This history by G R Hawting (School of Oriental and African Studies, London) of the Umayyad Dynasty, who seized power in 661 after Ali, the last of the Rashidun (“rightly-guided” caliphs, the immediate successors to the Prophet), was murdered, and who reigned from Damascus amid various uprisings and rebellions until they were overthrown in 750, checks all the right boxes in terms of facts and details. All the players are here, with their tribal affiliations and cross-alliances, and (in so far as is known) where they lived and when and where they met in battle. This makes, especially towards the end, as the tensions became more bitter and the fighting more frequent, for a hotpot of more-or-less interchangeable black-and-white names vibrating and colliding and bouncing off each other, without any sense of who they really were beyond the affiliations of their equally abstruse tribal alliances. So now I know, with some allowance for impenetrability, what happened, but I don’t really understand who these people were, how they lived, what they were about, or what they achieved. It would have been nice, for example (the text is only 119 pages) to have learned something about art or architecture or lifestyles ; as it is, such massive accomplishments as the Dome of the Rock (which gets a couple of sentences for the value as a source text of the inscriptions on its dome) or the Ummayad Mosque are barely even mentioned. No doubt the author was hampered by the poverty of the source material, but even so, something less dry surely must remain to brighten up these 89 years?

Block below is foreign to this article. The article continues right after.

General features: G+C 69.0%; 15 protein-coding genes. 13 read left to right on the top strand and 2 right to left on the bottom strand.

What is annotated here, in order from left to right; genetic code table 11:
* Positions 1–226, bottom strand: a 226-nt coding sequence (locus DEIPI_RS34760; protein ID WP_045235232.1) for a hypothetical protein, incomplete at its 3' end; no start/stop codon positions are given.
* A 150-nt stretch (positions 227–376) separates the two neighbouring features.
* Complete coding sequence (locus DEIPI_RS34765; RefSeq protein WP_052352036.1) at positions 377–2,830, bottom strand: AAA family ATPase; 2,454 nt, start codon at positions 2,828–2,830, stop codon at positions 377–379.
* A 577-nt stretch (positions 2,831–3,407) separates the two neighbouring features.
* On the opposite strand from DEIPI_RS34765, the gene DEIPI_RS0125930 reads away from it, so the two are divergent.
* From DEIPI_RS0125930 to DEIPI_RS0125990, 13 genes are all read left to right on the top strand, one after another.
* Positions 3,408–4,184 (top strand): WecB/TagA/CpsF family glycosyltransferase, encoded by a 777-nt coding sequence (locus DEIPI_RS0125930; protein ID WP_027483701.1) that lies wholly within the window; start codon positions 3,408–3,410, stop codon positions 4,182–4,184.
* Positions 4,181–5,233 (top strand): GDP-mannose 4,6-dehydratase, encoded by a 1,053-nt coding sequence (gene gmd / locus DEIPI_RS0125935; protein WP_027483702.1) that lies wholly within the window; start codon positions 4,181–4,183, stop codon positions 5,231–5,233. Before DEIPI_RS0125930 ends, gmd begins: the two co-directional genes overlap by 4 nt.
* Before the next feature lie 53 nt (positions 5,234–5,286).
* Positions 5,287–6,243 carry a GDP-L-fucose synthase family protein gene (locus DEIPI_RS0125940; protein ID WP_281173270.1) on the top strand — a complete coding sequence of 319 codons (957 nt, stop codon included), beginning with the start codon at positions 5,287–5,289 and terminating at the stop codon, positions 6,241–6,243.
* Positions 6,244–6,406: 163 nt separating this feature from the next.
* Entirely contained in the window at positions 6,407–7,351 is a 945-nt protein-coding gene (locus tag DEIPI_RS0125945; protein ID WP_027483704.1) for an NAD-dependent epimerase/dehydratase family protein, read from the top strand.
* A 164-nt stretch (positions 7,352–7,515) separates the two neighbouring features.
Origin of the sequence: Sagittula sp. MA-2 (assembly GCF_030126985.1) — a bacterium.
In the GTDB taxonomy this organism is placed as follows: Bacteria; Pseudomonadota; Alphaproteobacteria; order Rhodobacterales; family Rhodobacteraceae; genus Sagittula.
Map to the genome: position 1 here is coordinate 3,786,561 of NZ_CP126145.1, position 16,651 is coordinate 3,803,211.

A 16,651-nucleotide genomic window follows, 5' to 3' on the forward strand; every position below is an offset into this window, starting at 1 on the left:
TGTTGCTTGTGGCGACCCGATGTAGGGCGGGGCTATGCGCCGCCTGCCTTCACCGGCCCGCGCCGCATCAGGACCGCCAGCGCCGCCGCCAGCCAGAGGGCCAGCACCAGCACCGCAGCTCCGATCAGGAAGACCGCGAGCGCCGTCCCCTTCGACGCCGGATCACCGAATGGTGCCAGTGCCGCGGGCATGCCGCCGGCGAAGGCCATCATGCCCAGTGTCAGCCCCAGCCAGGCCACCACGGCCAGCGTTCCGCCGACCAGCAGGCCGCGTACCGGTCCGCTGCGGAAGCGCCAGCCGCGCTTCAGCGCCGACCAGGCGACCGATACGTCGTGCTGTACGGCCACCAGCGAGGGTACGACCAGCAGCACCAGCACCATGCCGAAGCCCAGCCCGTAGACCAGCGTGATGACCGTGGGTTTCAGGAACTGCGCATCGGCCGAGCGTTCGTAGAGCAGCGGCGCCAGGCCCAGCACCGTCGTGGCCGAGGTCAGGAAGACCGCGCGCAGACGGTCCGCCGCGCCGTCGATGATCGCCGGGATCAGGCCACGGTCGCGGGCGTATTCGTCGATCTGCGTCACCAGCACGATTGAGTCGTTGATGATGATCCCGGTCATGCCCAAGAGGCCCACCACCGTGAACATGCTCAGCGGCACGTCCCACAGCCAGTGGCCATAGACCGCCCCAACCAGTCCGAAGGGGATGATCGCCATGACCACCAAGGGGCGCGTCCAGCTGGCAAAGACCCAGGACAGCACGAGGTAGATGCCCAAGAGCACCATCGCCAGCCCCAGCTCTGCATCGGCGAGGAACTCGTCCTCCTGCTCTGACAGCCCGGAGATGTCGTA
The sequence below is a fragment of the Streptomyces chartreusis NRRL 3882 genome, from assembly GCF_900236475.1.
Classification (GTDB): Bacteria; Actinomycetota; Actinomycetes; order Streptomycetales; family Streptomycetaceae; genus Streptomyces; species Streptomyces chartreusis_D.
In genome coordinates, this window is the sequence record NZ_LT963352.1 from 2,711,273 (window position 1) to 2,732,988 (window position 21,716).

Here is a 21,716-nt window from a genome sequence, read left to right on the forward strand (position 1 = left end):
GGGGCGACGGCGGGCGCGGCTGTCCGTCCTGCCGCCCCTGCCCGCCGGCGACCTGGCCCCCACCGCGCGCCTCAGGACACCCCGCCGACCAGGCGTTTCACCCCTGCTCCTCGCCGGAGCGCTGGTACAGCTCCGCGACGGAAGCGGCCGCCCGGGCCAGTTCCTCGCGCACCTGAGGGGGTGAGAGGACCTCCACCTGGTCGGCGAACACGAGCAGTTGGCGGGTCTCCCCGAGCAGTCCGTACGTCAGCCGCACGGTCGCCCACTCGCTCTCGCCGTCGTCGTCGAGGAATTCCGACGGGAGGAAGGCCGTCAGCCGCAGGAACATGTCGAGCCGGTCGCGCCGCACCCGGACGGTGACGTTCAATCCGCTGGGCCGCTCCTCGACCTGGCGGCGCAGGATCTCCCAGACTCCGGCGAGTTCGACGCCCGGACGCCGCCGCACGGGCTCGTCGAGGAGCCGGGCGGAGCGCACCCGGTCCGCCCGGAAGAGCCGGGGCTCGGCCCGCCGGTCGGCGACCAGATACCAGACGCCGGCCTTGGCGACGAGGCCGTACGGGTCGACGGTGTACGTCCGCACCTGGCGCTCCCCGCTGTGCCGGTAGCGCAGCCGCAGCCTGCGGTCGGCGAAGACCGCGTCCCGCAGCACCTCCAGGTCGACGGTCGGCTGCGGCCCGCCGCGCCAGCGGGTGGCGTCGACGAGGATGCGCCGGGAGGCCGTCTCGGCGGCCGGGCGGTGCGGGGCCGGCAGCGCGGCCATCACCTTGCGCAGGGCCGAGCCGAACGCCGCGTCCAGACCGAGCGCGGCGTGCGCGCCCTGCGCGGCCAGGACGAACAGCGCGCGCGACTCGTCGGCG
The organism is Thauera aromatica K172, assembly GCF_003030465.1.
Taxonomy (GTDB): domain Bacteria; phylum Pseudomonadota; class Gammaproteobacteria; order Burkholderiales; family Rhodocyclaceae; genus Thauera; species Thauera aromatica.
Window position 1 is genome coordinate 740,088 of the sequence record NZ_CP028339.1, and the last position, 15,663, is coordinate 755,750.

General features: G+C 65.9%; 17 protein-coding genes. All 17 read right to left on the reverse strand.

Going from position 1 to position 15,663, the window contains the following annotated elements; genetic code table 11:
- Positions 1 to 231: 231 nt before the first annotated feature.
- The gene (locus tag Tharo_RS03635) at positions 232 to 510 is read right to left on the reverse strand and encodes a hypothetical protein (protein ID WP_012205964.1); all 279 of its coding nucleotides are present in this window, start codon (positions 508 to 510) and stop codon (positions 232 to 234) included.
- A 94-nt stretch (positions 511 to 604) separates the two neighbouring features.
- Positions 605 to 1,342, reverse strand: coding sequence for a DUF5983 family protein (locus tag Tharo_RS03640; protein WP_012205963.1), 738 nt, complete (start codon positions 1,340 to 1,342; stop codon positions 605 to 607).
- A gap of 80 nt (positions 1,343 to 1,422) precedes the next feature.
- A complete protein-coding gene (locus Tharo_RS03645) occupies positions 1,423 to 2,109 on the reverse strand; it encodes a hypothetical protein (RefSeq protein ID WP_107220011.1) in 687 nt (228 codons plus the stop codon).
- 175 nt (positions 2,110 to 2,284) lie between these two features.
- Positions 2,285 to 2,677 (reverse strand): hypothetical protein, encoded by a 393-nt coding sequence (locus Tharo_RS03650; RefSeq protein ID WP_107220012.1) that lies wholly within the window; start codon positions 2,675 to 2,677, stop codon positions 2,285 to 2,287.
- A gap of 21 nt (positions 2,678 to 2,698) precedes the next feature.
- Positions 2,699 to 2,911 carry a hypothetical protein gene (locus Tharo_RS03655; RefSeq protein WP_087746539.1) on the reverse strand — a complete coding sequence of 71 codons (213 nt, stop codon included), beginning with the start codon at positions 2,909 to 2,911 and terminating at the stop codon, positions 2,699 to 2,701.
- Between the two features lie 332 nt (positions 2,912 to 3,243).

So, concise bare bones informational value, yes; otherwise, this is a really boring book.